Encouraging results of the final day of the training:
- Gallop pirouette – done!
- Gallop-passage-piaffe-passage-gallop transitions – done!
- 3-Tempi and 2-Tempi changes on the diagonal on Ricado (finally!!!) – done!
- Airs above the ground (would you believe?) – tried!
Not unlike others for years I strongly believed that all these astonishing airs were created and practiced to be used on the battle field. To be honest I kind of had some doubts. Why? Imagine people who spent 5 to 6 years teaching horses all these amazing tricks, just to take them to the battle where they can be killed on the very first day. Yes, protecting their owners by doing courbette or capriole, but it still looks like a lot of effort that could be wasted in a blink of an eye. It’s like saving every penny for 5-6 years to buy a Ferrari for the single purpose of checking if it is as safe in a crash test as the company advertise.
So I was actually relieved to learn that these spectacular airs were obtained and performed rather as an entertainment, and as a proof of reaching the highest level of equestrian art. So it’s more of a circus performance than an equestrian martial art. Sorry for busting the romantic myth. :-)
On my final day in the school I had an opportunity to briefly touch the very surface of the amazing airs above the ground art.
One of the school teachers gave me the lead rope attached to Mercurio, the giant chestnut stallion, in the left hand, and a long schooling whip in the right hand, and gestured (as my Spanish had not much improved since arrival :-)) where exactly I had to slightly touch Mercurio with the whip so he would do levade.
It would never cease to amaze me how these 600 kilos of muscles and a whole horse power submits to these subtle signs from a person, who he’s seeing for the first time in his life.
The next horse was Illusio (immediately renamed to Hallucinatio by my husband… Darling, many thanks for the pictures, by the way)… After a few levades, the instructor corrected the way I was holding the rope and whip and said something I couldn’t understand. But these tiny changes were enough for Illusio to change from doing a levade to a jump in the air, showing off the way he does courbette. It was quite unexpected, I have to admit, but I’m now the proud owner of a picture with a levitating horse.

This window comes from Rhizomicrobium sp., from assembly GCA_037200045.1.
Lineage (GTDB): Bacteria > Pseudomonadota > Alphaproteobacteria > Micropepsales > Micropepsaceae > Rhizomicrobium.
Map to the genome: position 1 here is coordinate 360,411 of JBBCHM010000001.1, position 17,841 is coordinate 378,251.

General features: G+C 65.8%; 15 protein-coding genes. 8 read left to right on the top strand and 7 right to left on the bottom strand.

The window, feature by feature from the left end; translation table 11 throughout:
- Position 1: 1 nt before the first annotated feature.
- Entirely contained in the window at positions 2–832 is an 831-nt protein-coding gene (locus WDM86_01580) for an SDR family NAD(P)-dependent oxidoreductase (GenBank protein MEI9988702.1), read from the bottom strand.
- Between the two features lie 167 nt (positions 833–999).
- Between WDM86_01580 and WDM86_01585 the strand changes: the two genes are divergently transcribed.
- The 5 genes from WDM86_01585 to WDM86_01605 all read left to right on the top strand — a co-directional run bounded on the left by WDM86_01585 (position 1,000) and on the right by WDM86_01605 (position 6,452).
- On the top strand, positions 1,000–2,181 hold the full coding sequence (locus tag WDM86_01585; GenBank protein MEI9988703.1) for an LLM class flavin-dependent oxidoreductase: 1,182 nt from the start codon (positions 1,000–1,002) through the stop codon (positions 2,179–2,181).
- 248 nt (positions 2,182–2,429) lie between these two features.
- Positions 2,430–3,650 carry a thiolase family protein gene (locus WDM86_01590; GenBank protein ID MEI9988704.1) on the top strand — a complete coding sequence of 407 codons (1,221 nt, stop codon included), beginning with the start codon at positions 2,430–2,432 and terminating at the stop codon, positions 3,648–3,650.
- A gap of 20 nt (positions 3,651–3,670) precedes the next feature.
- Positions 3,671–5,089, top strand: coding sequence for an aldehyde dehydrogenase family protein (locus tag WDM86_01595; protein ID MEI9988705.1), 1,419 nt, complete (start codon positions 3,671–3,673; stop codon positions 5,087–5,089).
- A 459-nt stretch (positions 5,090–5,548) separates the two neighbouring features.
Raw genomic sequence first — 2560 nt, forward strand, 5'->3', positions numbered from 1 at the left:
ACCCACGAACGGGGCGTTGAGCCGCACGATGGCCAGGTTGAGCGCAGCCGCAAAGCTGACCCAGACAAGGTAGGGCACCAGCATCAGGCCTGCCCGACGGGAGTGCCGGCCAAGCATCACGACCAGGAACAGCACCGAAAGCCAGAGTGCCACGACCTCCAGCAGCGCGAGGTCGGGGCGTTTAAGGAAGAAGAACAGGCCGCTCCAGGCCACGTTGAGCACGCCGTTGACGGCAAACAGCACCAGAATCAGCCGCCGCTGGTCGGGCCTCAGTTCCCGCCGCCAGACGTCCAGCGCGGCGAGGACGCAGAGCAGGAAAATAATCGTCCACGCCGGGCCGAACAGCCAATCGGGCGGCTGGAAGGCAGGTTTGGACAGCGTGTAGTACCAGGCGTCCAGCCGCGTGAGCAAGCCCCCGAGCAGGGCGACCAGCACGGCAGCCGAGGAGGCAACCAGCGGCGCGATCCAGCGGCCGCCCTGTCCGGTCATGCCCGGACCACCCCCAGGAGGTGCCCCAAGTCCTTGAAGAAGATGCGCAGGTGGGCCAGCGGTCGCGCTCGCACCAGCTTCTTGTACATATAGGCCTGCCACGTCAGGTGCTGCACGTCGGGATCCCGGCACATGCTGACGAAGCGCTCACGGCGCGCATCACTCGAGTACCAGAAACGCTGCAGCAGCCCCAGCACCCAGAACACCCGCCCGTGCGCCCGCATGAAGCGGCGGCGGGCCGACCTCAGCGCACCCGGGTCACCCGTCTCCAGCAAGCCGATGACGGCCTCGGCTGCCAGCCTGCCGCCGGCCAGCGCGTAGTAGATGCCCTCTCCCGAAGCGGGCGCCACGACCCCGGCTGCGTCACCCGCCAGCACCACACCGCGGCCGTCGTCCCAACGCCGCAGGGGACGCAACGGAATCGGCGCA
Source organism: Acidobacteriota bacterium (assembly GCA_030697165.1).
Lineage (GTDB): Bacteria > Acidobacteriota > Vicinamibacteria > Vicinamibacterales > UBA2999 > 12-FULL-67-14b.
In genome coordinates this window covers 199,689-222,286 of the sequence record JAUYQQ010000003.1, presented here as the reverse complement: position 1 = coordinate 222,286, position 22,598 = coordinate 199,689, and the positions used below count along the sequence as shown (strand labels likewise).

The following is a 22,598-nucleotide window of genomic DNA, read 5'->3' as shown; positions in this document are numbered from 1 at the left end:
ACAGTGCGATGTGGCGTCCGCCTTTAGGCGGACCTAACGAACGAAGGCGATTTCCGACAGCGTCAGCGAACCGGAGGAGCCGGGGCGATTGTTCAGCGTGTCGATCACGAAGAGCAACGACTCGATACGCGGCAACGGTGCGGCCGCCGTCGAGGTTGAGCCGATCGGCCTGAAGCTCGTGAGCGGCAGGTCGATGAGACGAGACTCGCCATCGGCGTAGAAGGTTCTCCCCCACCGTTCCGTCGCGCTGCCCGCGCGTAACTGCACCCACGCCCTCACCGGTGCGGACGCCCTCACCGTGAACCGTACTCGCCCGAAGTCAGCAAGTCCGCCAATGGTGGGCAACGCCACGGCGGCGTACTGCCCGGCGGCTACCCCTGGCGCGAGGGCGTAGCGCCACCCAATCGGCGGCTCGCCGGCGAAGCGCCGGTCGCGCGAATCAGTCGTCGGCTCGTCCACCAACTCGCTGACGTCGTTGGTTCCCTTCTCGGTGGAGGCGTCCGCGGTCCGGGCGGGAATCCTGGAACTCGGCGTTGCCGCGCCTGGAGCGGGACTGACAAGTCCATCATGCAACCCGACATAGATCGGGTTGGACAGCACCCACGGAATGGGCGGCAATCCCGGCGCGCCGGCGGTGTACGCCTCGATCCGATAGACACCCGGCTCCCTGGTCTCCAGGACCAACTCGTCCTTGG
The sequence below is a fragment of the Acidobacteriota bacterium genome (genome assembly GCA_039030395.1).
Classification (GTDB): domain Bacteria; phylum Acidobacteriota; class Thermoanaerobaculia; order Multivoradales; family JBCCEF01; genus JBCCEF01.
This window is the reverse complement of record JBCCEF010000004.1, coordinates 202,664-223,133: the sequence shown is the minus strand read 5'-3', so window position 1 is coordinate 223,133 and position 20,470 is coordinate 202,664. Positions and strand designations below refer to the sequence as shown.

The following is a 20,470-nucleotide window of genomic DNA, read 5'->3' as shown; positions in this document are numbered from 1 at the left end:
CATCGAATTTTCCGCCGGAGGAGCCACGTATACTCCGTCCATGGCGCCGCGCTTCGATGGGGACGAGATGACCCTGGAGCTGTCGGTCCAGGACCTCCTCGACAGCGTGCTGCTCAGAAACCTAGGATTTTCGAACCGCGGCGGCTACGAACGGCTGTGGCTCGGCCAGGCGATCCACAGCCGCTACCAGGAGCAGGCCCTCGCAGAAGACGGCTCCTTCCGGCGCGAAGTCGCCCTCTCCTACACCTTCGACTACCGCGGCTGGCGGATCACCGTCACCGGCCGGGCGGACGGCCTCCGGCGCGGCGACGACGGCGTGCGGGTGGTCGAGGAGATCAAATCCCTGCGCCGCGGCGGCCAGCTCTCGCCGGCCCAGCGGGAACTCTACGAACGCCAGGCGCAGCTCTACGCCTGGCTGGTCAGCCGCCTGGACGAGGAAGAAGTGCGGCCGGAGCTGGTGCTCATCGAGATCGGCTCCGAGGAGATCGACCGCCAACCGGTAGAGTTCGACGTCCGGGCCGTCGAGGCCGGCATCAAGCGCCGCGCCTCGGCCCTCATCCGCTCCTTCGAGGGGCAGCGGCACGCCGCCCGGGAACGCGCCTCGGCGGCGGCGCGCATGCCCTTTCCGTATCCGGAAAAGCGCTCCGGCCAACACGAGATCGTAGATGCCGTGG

Looking back, I thought that if my own horse would do something like this, I would have probably been scared to death. But these school masters make you feel so confident and relaxed that I didn’t mind their hooves flying a few inches above my head, like they were air balloons in the shape of the horse.
My marvelous visit to Real Escuela finished at the same place it started – in the piece-of-art, climate-controlled tack room, where I was invited by my instructors. I got my certificate and souvenirs (the DVD with the recording of the show and a bull leather belt crafted in the local saddlery workshop). And, as I told Joaquín and José Maria, I’m more than confident that I’ll be back, as I’m absolutely impressed by the results of the training and the atmosphere in this ultimate equestrian university. Just have to learn Spanish for my next visit. Starting right now: